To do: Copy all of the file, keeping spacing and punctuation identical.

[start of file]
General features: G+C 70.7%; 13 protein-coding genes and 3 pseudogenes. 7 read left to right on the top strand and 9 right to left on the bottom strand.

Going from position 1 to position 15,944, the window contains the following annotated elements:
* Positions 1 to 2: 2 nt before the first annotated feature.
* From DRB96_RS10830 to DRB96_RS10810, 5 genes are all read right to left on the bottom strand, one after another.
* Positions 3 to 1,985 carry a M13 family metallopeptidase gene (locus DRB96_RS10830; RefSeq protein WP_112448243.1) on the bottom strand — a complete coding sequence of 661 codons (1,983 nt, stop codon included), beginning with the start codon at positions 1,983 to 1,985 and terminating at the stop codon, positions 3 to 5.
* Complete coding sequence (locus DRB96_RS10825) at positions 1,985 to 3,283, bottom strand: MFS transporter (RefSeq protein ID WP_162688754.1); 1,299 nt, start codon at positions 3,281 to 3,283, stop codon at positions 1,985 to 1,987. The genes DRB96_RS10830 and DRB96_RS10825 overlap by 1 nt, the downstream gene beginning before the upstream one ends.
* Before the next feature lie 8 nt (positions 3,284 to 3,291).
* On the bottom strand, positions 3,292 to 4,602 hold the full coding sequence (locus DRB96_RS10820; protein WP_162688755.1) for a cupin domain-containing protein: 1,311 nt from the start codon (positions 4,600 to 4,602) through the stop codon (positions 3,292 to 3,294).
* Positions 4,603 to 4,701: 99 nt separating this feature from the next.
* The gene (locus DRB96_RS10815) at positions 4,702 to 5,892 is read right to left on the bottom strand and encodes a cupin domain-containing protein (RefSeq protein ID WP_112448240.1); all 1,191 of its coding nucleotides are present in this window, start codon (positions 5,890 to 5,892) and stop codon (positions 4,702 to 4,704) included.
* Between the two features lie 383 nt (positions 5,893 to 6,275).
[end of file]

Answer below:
General features: G+C 70.7%; 13 protein-coding genes and 3 pseudogenes. 7 read left to right on the top strand and 9 right to left on the bottom strand.

Going from position 1 to position 15,944, the window contains the following annotated elements:
* Positions 1 to 2: 2 nt before the first annotated feature.
* From DRB96_RS10830 to DRB96_RS10810, 5 genes are all read right to left on the bottom strand, one after another.
* Positions 3 to 1,985 carry a M13 family metallopeptidase gene (locus DRB96_RS10830; RefSeq protein WP_112448243.1) on the bottom strand — a complete coding sequence of 661 codons (1,983 nt, stop codon included), beginning with the start codon at positions 1,983 to 1,985 and terminating at the stop codon, positions 3 to 5.
* Complete coding sequence (locus DRB96_RS10825) at positions 1,985 to 3,283, bottom strand: MFS transporter (RefSeq protein ID WP_162688754.1); 1,299 nt, start codon at positions 3,281 to 3,283, stop codon at positions 1,985 to 1,987. The genes DRB96_RS10830 and DRB96_RS10825 overlap by 1 nt, the downstream gene beginning before the upstream one ends.
* Before the next feature lie 8 nt (positions 3,284 to 3,291).
* On the bottom strand, positions 3,292 to 4,602 hold the full coding sequence (locus DRB96_RS10820; protein WP_162688755.1) for a cupin domain-containing protein: 1,311 nt from the start codon (positions 4,600 to 4,602) through the stop codon (positions 3,292 to 3,294).
* Positions 4,603 to 4,701: 99 nt separating this feature from the next.
* The gene (locus DRB96_RS10815) at positions 4,702 to 5,892 is read right to left on the bottom strand and encodes a cupin domain-containing protein (RefSeq protein ID WP_112448240.1); all 1,191 of its coding nucleotides are present in this window, start codon (positions 5,890 to 5,892) and stop codon (positions 4,702 to 4,704) included.
* Between the two features lie 383 nt (positions 5,893 to 6,275).